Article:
At Court Theatre, 5535 S. Ellis, Chicago, IL, call 773-753-4472,, tickets $45 – $65,  Wednesdays 7 Thursdays at 7:30 pm, Fridays at 8 pm, Saturdays at 3 & 8 pm, Sundays at 2:30 & 7:30 pm, running time is 2 hours, 15 minutes with intermission, through April 6, 2014


One thought on “Water by the Spoonful

  • Before my comment, Mr. Williams, a disclaimer: I am not going to bash you because you did not like this show. Its reviews have generally been cooler than I think it deserves, but differences in aesthetic taste do not merit how savagely I’m going to attack you. I am going to bash you for your *reasons* for not liking the play, which are symptomatic of a huge issue in the way you, like our culture generally, regards addiction and mental illness.

    You complain that the play is “about a group of addicts with whom I have little empathy”. Not empathising with the characters in a show like this is certainly a problem, but given the reasons behind your lack of empathy, I’m confident that the problem is yours, not the show’s.

    “There are too many relapses and hostile encounters by most of the characters,” you say, “for me to care about them.” I wonder: how many relapses an addict can have before you stops caring about them? (Incidentally, the number of relapses in this 2.5 hour ensemble piece about drug addiction? 2. So I’m assuming that number isn’t too high.)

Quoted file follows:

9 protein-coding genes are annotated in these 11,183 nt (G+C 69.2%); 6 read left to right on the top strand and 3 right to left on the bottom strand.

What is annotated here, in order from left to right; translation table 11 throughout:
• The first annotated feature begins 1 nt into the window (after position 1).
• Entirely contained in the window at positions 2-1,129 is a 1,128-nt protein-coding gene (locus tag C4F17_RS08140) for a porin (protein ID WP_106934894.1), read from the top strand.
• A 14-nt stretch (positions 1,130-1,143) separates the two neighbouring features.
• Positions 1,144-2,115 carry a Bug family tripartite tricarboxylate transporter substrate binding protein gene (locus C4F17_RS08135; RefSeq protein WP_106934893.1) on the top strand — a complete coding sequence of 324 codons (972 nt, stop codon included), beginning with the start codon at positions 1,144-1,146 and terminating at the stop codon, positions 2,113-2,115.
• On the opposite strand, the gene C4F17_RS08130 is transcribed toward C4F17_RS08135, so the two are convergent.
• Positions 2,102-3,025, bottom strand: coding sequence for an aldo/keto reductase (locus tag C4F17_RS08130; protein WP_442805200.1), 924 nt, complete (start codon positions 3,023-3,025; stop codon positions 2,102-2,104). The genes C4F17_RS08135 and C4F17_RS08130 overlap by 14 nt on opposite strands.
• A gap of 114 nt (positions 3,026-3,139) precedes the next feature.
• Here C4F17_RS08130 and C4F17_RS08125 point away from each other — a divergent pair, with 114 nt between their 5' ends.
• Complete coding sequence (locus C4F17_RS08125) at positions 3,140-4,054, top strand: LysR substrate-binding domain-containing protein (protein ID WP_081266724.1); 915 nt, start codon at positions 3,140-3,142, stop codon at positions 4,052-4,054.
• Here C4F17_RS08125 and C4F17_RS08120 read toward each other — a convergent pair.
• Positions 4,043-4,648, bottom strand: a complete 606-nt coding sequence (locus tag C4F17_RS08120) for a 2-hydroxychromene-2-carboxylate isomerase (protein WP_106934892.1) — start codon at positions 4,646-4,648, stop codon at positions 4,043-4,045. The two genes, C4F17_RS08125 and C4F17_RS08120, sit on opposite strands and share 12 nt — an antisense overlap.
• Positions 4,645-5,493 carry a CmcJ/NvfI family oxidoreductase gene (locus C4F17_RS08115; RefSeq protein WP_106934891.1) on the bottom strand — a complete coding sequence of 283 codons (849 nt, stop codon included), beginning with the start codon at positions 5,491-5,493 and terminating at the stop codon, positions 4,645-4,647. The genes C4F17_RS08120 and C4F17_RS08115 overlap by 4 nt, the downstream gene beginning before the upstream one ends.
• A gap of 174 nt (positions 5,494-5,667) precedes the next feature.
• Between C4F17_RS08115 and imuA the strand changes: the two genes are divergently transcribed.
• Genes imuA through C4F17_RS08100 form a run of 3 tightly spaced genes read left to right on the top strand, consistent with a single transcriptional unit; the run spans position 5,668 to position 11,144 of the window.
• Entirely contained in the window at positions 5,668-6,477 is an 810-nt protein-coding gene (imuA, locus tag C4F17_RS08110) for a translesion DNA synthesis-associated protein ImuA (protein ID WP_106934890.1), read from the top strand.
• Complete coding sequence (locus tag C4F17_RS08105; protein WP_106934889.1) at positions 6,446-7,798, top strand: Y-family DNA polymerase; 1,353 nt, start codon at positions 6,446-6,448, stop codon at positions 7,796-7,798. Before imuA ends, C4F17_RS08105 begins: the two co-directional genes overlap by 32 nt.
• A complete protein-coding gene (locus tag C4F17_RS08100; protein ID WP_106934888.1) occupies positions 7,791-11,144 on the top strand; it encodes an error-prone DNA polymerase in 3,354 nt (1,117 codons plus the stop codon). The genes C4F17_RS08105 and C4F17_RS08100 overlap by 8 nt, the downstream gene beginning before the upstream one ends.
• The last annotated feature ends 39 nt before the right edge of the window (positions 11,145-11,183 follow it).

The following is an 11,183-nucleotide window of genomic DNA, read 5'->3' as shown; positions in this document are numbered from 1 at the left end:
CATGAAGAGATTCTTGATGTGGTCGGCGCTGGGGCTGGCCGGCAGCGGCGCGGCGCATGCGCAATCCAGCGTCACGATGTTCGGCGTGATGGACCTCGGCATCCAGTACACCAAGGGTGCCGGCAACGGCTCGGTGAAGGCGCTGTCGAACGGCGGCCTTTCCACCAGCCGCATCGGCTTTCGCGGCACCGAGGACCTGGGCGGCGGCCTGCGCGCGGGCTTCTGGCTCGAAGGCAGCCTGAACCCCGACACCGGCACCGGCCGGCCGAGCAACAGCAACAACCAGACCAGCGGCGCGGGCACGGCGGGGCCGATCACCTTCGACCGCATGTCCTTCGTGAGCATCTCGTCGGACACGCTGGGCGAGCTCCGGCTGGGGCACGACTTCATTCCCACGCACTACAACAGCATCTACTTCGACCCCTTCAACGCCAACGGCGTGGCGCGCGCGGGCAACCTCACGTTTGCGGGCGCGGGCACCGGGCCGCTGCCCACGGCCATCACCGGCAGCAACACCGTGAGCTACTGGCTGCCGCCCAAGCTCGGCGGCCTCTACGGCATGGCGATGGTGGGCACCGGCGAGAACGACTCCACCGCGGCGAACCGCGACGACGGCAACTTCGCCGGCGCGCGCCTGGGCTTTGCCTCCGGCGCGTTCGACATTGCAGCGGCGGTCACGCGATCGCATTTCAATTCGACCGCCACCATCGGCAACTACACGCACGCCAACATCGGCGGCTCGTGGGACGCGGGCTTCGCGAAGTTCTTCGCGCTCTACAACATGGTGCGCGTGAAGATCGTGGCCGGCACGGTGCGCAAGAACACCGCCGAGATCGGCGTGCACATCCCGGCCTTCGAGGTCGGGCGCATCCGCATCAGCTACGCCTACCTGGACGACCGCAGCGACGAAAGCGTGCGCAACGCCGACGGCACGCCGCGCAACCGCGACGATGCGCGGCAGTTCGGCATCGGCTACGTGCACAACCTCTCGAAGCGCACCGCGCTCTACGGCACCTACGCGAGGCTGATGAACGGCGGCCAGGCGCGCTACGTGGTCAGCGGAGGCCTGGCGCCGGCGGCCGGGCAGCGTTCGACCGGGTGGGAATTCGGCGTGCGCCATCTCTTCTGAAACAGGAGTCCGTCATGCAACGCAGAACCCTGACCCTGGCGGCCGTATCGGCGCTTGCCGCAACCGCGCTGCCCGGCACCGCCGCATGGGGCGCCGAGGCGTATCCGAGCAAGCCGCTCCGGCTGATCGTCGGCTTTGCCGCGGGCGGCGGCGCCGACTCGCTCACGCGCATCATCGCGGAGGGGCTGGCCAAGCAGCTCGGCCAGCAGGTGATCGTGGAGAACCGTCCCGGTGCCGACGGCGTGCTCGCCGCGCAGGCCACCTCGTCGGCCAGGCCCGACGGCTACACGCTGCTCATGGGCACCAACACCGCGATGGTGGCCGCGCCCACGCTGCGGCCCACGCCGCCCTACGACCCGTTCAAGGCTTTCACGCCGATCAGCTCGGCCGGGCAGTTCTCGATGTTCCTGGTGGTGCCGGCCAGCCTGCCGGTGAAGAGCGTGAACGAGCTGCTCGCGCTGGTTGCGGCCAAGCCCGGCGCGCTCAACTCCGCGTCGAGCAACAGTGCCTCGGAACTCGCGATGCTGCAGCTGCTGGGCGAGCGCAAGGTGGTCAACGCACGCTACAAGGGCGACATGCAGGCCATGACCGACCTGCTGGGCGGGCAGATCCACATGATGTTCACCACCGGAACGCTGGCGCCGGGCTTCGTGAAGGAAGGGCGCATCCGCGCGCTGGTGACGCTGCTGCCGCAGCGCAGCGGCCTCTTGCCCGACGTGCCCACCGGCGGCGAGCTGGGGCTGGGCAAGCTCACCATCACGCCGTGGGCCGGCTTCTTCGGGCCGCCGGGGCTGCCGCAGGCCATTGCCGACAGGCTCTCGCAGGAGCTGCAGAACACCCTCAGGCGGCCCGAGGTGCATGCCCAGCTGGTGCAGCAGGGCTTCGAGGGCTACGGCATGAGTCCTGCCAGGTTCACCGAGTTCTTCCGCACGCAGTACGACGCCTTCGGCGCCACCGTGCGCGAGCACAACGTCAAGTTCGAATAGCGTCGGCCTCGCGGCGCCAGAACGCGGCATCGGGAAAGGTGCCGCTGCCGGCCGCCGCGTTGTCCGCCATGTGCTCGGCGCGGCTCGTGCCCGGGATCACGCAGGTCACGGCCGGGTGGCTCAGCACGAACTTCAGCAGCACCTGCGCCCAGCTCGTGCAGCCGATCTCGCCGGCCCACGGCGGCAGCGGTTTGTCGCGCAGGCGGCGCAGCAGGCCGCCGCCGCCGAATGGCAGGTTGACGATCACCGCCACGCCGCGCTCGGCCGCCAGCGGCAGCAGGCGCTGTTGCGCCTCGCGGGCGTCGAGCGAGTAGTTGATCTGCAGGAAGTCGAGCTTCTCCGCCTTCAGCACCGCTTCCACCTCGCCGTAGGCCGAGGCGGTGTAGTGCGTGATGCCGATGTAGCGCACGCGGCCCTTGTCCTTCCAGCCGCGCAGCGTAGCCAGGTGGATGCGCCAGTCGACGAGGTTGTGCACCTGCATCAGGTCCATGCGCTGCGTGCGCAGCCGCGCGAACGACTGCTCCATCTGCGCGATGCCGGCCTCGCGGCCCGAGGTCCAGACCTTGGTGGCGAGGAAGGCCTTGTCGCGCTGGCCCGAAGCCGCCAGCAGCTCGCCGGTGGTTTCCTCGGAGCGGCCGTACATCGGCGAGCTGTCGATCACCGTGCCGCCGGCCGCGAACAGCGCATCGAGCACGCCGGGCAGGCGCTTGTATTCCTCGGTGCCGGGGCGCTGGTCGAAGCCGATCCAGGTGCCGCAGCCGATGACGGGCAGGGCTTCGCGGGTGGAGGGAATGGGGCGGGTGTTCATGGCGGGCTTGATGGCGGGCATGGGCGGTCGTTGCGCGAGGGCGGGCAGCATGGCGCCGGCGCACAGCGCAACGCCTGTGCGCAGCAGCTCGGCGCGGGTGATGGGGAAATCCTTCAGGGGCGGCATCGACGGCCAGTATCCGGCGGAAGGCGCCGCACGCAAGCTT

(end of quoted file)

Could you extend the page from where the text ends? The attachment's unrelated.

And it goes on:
You miss that drug addiction, like any mental illness, is a daily struggle. You take the view that succumbing to an ingrained, will-crushing need like addiction is an act of weakness. You frame the efforts of recovering addicts with negatives, and blame victims of addiction for their problems. You complain that the show killed his empathy for its characters, but given the frankly heartless attitude you take toward addiction and mental illness throughout your piece, I think it’s more likely that you never had any.

    I wouldn’t care that you see the most tragic character in this play as “ultimately[…] another pathetic drug addict”, except that you have a relatively major (in the world of Chicago theatre, by which I mean: in my world) platform with which to voice your deeply unsympathetic opinion, and that opinion reinforces our culture’s troubling problem regarding addicts and mentally ill people as just that – people.

    Look no further back than Philip Seymour Hoffman, whose recent relapse and OD shook the theatre world last month. Consensus among the less-empathetic voices seems to be that Hoffman deserves no sympathy for being weak, instead of all the sympathy for being so strong as long as he did. This idea stems from the mistaken perception that addiction is a mere vice that can be stemmed with a bit of self-control, rather than a life-ruling and all too often – ruining force that takes an unbelievable amount of strength and courage to face and fight.

    You have no time for this kind of compassionate nonsense: “The characters tended to aggravate me more that evoke any empathy”.

    Well, Tom Williams, I’m sure sorry the challenges faced by people struggling with drugs “aggravate” you. Believe me, they aggravate us too.

    Elsewhere, Tom Williams, you have written, “I advise people to be extremely open-minded and just let a show into their hearts and minds. If they do that, most theatrical works will entertain and enlighten them. It works.” (

    If you truly believe that, Mr. Williams, I ask that you take a look at that principle of yours and ask yourself whether you’re truly living up to it in your reviews.